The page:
Introduces four amendments to bill currently under Senate consideration
Jun 03 2013
WASHINGTON – U.S. Senator John Boozman (R-AR), a member of the Senate Agriculture Committee, has offered four amendments to enhance the bill currently under consideration by the Senate.
“We have crafted a farm bill that takes a fair approach to providing a safety net for all crops and regions of the country this time around. However, we can still make it better. The amendments I have offered will help protect the rights of farmers, ranchers and loggers while increasing access to affordable food and protecting taxpayer interests. I hope they will be considered,” said Boozman.
Boozman’s amendments seek to:
- Enable the U.S. Department of Agriculture (USDA) to provide rent-free rights-of-way for water projects that are federally-financed;
- Increase transparency at USDA;
- Prohibit eminent domain abuse against farm, ranch and forest lands; and
- Provide extra scrutiny of major regulations that drive up the cost of food.
Boozman Amendment #1052: This Amendment enables USDA to provide rent-free rights-of-way for water projects that are federally-financed, including projects financed through USDA Rural Development Loans and Grants or projects funded through State Revolving Loan Funds.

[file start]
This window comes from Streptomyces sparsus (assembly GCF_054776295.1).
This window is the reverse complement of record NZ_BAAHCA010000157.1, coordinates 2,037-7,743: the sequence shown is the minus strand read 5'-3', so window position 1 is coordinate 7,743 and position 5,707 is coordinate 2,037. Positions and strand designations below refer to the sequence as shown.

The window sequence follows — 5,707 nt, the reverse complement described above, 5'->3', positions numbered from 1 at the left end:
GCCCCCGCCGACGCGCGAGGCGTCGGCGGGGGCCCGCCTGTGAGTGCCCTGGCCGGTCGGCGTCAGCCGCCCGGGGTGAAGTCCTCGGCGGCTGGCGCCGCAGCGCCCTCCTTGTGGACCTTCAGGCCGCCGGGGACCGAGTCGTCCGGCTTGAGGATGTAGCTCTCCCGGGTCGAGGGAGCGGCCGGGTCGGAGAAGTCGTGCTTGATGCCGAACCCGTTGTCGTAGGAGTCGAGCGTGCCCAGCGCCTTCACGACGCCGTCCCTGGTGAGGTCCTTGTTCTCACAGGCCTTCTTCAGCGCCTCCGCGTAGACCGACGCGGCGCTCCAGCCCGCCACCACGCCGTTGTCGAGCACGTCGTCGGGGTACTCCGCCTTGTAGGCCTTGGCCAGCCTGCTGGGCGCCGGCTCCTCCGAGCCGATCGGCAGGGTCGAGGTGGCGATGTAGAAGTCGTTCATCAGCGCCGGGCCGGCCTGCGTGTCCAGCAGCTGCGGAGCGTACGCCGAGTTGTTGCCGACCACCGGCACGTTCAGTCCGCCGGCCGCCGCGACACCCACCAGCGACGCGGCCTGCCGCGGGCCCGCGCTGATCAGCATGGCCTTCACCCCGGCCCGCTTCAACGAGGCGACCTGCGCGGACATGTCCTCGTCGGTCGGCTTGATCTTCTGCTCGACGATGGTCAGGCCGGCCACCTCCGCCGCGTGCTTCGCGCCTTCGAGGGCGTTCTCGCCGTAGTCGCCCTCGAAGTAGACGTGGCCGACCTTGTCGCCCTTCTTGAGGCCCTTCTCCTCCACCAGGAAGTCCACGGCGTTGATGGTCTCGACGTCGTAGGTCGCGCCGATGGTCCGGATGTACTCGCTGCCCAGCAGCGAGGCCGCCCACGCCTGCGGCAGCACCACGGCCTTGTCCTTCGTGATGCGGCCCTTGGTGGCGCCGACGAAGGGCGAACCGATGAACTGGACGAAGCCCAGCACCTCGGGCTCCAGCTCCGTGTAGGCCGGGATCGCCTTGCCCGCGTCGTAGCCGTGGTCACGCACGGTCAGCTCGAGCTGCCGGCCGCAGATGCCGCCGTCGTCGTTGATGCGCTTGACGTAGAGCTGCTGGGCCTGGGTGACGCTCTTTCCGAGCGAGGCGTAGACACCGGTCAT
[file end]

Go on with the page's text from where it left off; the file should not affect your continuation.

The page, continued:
Boozman Amendment #1053: This Amendment would require the Secretary of Agriculture to develop a system to track and report to Congress attorney fee payment information for all cases to which the Secretary or the Department of Agriculture is a party.
Boozman Amendment #1054: This Amendment would prohibit eminent domain abuse against farm, ranch, and forest lands, whereby the government confiscates the land and transfers it to another private party for private economic development. States and local governments that violate the act and fail to remedy the situation within a set period of time would be subject to the loss of federal economic development assistance for up to two years.
Boozman Amendment #1098: This Amendment would empower the Secretary of Agriculture to determine whether a major regulation proposed by any federal agency could have any negative impact on access to affordable food. If such a determination is made, Congressional review of the regulation would be required before implementation.
During the Committee mark-up, Boozman’s amendment to allow water and wastewater treatments plants to be eligible to participate in the regional conservational partnership program was included in a broad group of improvements to the legislation that were submitted by Chairwoman Debbie Stabenow (D-MI).